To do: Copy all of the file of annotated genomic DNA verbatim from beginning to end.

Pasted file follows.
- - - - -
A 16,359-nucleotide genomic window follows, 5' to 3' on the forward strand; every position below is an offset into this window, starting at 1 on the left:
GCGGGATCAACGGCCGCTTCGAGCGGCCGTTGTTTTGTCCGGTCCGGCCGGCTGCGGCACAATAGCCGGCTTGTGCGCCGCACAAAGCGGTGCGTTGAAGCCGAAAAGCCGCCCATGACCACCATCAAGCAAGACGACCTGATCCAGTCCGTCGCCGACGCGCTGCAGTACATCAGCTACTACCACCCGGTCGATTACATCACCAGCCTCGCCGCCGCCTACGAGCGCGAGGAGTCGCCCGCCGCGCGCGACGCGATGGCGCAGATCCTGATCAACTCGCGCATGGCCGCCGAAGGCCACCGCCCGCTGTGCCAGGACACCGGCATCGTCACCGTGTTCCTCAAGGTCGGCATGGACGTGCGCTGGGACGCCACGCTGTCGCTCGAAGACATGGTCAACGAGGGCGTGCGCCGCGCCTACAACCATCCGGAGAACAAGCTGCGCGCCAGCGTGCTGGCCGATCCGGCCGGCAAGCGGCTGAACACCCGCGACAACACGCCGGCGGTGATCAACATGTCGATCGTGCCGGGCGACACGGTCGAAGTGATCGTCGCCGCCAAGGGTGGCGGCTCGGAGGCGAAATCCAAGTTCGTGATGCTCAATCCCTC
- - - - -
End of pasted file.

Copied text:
A 16,359-nucleotide genomic window follows, 5' to 3' on the forward strand; every position below is an offset into this window, starting at 1 on the left:
GCGGGATCAACGGCCGCTTCGAGCGGCCGTTGTTTTGTCCGGTCCGGCCGGCTGCGGCACAATAGCCGGCTTGTGCGCCGCACAAAGCGGTGCGTTGAAGCCGAAAAGCCGCCCATGACCACCATCAAGCAAGACGACCTGATCCAGTCCGTCGCCGACGCGCTGCAGTACATCAGCTACTACCACCCGGTCGATTACATCACCAGCCTCGCCGCCGCCTACGAGCGCGAGGAGTCGCCCGCCGCGCGCGACGCGATGGCGCAGATCCTGATCAACTCGCGCATGGCCGCCGAAGGCCACCGCCCGCTGTGCCAGGACACCGGCATCGTCACCGTGTTCCTCAAGGTCGGCATGGACGTGCGCTGGGACGCCACGCTGTCGCTCGAAGACATGGTCAACGAGGGCGTGCGCCGCGCCTACAACCATCCGGAGAACAAGCTGCGCGCCAGCGTGCTGGCCGATCCGGCCGGCAAGCGGCTGAACACCCGCGACAACACGCCGGCGGTGATCAACATGTCGATCGTGCCGGGCGACACGGTCGAAGTGATCGTCGCCGCCAAGGGTGGCGGCTCGGAGGCGAAATCCAAGTTCGTGATGCTCAATCCCTC